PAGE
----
More of this back and forth, “I insist,” and “So do I,” until Dad was left with no choice, the two officers framing him on each side. With silent threat on their furrowed brows they grabbed Dad by his arms. Offended, he jerked from their grasp and whisked his suit, giving me a reassuring, “I’ll be back with you as soon as the hawk’s out. Don’t let him pressure you.”
With that the officers ushered him out, and Hector took the chair by my side, examining me with a stiff attitude. His lips were white and split like a crack addict’s, there was a large cut with stitches on his forehead, not to mention that one eye was already turning from blue to black, so it couldn’t be just in my head – He’d been there with us, he’d taken a gulp of dread and violence as large as I had.
“What is this?” I managed, unable to hide astonishment.
“It’s obvious, isn’t it? Detective Hector Varlam, at your service.”
“Jesus, Hector!” – memories of lilt guitar tunes spinning in my head – “You were there with us. You lived it all first hand, what? Why? Jesus, Hector, why are you here?”
“Now, now, take it easy babe,” – with a gentle touch on my wrist, the familiar bearded singer replaced the detective with the experienced frown – “I don’t need you to recount what I already know, of course. I only need to find out what happened after you played decoy and got almost everybody out of the cottage.”
“How do you know I played decoy?” – didn’t wait for the answer though, other questions pressing against this one like a crowd against a door – “And what d’you mean almost everybody?”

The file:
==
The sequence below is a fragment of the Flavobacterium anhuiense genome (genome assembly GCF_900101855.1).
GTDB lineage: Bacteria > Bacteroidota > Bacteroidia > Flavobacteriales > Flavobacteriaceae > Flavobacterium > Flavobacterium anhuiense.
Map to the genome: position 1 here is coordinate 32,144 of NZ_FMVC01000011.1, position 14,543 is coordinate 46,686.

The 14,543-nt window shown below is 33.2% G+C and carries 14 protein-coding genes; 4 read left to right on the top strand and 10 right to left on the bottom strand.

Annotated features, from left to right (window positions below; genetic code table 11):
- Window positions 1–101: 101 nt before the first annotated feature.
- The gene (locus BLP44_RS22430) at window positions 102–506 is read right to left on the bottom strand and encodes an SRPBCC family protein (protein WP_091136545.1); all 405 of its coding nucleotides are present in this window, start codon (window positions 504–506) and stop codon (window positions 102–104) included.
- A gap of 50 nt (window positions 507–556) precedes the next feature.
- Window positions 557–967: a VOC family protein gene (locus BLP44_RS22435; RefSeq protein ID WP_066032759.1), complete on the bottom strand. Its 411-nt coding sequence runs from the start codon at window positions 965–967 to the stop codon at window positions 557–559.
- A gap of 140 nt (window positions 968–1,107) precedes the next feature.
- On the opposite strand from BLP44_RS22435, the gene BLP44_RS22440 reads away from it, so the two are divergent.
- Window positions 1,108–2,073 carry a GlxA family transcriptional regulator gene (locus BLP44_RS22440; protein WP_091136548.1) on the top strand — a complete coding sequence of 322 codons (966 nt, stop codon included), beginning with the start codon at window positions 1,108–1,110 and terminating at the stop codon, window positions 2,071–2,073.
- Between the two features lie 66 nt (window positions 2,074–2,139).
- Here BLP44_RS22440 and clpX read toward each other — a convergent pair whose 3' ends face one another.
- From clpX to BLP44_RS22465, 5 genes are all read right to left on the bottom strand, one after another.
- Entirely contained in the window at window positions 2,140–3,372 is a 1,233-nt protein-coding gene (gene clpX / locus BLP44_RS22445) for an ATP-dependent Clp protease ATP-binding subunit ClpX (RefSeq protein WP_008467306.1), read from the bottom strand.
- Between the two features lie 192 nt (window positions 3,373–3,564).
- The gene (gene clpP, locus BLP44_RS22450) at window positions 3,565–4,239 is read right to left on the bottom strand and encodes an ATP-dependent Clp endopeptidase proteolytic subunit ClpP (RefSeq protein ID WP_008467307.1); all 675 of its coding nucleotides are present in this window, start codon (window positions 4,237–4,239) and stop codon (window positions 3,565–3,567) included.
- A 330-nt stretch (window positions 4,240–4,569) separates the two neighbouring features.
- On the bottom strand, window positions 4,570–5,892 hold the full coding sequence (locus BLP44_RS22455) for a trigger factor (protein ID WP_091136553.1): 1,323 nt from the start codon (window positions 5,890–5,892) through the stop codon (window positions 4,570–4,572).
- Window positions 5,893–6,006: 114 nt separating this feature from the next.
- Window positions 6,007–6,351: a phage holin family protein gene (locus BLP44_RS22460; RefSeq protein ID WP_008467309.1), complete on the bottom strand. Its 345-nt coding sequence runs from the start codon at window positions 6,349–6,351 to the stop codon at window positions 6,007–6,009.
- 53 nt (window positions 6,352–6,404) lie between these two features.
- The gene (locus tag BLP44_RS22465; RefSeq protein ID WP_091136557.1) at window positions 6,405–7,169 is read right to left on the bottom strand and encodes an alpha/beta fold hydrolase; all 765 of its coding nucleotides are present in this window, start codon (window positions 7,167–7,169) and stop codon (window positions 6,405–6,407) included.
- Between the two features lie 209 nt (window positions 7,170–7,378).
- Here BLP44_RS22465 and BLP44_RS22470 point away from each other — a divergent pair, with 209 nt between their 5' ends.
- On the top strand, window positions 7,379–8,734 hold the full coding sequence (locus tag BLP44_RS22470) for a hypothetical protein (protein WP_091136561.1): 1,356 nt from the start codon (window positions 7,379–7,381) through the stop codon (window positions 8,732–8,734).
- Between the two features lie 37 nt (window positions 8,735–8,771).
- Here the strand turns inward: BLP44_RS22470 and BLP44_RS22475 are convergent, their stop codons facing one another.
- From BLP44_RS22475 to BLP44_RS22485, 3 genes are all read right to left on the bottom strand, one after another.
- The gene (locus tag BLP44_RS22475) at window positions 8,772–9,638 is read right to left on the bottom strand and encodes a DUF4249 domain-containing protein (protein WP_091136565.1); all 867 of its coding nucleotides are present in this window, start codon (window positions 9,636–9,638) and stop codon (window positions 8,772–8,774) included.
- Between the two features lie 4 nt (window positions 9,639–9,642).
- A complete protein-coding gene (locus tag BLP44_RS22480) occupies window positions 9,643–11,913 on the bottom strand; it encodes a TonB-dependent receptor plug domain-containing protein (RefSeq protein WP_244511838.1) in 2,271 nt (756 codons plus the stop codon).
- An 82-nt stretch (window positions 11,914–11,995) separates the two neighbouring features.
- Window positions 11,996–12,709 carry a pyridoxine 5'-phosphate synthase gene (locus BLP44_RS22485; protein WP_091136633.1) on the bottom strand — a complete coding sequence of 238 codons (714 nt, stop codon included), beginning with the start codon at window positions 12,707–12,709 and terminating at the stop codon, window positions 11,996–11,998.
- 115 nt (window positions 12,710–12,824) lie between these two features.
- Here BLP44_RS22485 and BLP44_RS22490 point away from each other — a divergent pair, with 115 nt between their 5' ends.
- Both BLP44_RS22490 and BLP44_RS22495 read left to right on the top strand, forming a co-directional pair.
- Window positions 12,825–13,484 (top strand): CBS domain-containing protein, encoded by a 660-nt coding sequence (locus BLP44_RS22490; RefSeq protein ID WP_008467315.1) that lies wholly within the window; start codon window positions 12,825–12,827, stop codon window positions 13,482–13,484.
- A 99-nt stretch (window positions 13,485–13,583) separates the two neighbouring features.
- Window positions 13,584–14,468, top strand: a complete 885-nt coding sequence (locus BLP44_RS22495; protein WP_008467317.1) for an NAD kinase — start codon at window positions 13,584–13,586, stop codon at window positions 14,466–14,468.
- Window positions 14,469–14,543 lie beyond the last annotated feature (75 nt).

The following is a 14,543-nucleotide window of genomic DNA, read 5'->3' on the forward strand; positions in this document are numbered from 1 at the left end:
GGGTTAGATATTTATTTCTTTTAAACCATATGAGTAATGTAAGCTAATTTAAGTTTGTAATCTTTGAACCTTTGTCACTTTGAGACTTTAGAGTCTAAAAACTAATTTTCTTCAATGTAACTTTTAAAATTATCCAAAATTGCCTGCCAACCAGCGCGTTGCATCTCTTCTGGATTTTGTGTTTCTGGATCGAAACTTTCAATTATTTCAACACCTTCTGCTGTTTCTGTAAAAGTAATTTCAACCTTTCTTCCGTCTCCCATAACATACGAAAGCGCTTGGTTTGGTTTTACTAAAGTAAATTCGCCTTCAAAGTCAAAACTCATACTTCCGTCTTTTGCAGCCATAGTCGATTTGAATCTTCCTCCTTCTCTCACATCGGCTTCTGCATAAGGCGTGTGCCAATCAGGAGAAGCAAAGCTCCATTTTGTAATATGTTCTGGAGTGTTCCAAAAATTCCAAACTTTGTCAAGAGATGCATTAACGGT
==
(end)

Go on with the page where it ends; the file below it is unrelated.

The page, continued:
“There have been fatalities, I’m afraid. Marius Iordache and six others didn’t make it out in time. I hate being the one to deliver this news.”
“Jesus Christ!” One particular memory lighting up – the wretch, coughing out blood and grunting like a dying animal.
“Alice, please,” Hector lowered his voice and face, acting the accomplice who felt with me, “This isn’t easy on my side of the barricade either. But we have to keep a cool head and recount the facts while the whole thing is still warm. If too much time passes, the brain begins to edit broken pieces of memory.”
“How long have you been on this case, Hector? How long have you been chasing BioDhrome?”
“Quite a while. For six years, to be exact.”
“So you didn’t get them in six fucking years, and now you want me to believe my account of a fight in frosty woods will make the difference?”
“A fight? Is that what happened?” – raised eyebrows, but no genuine surprise.
“I have a feeling you know more than you let on.” Like he did that I played decoy.
“The rescue team did find the body of a villager close to where they found you. But the man was all meat stripes, and I seriously doubt you were the author.”